In his Paper of February, 2017, Homi Kharas, a senior fellow and deputy director of the Global Economy and Development program at the Brookings Institution, outlines the unprecedented expansion of the global middle-class, 88% in Asia.
The following are extracts from his report -
• There were about 3.2 billion people in the middle class at the end of 2016, 500 million more than .... previously estimated. This implies that in two to three years there might be a tipping point where a majority of the world’s population, for the first time ever, will live in middle-class or rich households.
• The rate of increase of the middle class, in absolute numbers, is approaching its all-time peak. Already, about 140 million are joining the middle class annually and this number could rise to 170 million in five years’ time.
• An overwhelming majority of new entrants into the middle class— ..... 88 percent of the next billion—will live in Asia.
• The absolute market size of middle-class spending is larger than previously estimated. In 2015, middle-class spending was about $35 trillion (in 2011 PPP terms), roughly 12 percent higher than ... previous estimate. It now accounts for one-third of the global economy.
• The global middle-class market is now clearly bifurcated: a slow-growing developed country middle class, and a fast-growing emerging economy middle class—with growth in both instances measured in terms of either numbers of people or total spending.
• The most dynamic segment of the global middle-class market is at the lower end of the scale, among new entrants with comparatively low per capita spending.
• Big geographic distributional shifts in markets are happening, with China and India accounting for an ever-greater market share, while the European and North American middle class basically stagnates.
• At a growth of about 4 percent in real terms, the middle-class market is growing faster than global GDP growth, but not as fast as it did in the 1960s and 1970s, the boom years for the middle class.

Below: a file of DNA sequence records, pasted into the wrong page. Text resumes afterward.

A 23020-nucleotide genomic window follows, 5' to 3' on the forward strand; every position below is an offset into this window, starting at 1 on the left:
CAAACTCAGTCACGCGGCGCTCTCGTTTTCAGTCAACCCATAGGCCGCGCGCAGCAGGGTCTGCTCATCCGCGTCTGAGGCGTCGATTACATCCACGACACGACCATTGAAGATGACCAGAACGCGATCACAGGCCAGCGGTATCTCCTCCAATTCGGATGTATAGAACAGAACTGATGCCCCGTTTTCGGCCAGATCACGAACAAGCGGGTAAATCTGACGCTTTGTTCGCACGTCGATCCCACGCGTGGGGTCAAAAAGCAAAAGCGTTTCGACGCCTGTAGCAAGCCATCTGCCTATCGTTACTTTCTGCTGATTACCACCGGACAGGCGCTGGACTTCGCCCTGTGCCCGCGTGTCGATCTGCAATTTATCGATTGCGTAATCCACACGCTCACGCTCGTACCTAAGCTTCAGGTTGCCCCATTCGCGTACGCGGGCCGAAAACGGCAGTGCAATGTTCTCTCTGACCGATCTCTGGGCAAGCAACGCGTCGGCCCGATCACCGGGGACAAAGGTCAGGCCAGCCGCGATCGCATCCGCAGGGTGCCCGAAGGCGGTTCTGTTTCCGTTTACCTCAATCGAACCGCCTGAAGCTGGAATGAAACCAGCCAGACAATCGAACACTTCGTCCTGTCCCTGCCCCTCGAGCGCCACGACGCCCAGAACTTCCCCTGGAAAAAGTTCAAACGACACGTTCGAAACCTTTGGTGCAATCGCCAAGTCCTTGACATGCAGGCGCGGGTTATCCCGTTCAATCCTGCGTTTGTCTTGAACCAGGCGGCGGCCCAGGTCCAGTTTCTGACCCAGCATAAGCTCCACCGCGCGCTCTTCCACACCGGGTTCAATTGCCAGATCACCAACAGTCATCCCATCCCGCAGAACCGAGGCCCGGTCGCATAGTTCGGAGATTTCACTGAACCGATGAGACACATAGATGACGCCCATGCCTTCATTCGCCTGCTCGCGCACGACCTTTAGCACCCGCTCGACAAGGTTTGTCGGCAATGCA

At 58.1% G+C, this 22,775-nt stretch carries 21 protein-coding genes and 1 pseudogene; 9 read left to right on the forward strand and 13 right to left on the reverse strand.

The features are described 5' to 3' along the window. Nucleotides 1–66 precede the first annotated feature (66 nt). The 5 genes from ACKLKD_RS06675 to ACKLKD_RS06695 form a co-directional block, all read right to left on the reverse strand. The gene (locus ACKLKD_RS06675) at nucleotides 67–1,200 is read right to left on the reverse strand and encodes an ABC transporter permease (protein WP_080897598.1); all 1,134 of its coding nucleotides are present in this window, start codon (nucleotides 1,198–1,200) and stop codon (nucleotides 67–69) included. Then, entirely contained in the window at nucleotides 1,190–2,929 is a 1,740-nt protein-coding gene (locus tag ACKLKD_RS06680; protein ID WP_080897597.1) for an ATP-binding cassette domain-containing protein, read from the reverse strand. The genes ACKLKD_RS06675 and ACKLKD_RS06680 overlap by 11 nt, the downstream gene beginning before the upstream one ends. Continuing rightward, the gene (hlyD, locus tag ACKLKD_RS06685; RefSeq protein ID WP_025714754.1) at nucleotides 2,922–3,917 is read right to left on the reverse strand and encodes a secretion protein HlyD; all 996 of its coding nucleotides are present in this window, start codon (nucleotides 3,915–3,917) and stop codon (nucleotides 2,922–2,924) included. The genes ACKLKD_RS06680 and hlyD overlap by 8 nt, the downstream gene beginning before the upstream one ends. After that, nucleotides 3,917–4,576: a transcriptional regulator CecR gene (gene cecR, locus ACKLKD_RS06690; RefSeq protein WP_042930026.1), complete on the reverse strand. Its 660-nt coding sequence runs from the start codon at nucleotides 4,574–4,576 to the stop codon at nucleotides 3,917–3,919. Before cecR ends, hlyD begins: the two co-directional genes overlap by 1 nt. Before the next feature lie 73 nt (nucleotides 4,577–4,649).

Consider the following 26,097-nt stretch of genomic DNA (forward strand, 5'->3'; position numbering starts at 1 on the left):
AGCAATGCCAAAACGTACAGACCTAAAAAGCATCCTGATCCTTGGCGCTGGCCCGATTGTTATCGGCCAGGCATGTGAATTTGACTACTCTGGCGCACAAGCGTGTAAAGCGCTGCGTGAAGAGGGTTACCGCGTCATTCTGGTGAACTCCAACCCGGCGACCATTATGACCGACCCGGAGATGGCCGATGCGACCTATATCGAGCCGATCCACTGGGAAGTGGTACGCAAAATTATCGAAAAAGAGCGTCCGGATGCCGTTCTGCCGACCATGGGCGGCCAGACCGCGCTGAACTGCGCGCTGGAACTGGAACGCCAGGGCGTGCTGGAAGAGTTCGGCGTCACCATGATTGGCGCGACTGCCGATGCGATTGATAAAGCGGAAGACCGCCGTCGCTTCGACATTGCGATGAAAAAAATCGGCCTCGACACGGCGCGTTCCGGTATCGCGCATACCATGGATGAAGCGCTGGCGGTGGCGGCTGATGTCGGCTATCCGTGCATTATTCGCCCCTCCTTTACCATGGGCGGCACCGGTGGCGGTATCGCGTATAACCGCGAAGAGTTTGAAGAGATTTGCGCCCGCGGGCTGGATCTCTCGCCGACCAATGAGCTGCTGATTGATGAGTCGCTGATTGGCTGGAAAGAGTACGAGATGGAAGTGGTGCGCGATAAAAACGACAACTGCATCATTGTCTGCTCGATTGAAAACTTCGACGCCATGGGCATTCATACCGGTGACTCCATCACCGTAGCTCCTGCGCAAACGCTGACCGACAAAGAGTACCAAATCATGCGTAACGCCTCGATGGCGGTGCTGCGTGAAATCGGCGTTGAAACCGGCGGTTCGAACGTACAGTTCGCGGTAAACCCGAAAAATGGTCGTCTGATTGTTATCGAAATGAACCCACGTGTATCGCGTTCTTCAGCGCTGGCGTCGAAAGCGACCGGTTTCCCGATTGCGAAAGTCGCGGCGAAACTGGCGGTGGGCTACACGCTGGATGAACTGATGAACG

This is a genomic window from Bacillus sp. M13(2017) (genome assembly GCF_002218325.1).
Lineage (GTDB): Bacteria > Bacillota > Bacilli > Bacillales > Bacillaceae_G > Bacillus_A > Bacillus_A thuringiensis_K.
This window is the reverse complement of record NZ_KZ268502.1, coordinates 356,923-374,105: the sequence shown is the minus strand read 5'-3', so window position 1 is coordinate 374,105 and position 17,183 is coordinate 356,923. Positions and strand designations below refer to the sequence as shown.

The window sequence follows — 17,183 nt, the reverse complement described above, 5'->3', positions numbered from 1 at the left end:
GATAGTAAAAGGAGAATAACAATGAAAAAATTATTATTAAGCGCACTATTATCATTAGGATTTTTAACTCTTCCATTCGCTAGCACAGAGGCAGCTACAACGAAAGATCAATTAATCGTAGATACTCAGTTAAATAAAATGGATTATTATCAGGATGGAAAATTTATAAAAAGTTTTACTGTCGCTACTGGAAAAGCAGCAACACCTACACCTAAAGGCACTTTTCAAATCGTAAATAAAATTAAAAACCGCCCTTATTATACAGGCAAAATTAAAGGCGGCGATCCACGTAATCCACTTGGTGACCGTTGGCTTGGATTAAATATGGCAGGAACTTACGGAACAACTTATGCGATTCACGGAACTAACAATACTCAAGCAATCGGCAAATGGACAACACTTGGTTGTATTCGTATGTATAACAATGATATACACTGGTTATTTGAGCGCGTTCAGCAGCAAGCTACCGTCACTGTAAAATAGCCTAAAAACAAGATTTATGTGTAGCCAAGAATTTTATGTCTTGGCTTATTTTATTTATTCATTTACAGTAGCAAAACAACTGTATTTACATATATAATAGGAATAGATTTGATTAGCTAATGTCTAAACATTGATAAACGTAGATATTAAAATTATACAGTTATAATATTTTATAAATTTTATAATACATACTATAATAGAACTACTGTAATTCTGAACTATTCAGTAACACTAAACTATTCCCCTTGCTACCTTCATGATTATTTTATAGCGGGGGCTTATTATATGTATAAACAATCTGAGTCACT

A larger middle-class population and market has significant environment and social implications. Naturally, assuming technology does not change, the carbon footprint per person will rise as the middle class expands.
Two mitigating factors could limit the extent of this. First, middle-class growth is associated with migration from rural to urban areas and, for a given level of income, households in urban areas tend to have a smaller carbon footprint than households in rural areas, especially for transport. Second, middle-class households tend to invest more in their children’s education and this, in turn, can reduce fertility rates and decrease the long-term population trajectory for the world.
The social implications of a larger middle class are also important. There is considerable evidence that a larger middle class will also imply a happier population, at least for new entrants into the middle class (Kahneman and Deaton, 2010). But there is little evidence to suggest that this will create pressures for more democratic governance or for better delivery of public services, both of which are required for sustained growth. In fact, governments may find themselves unable to meet the growing expectations for middle-class enhancing programs, such as universal health care, public education, pensions, and affordable housing, without resorting to deeply unpopular tax increases.
Getting the right balance between taxes on the middle class and services to support them likely presents the greatest source of uncertainty for this paper’s forecasts.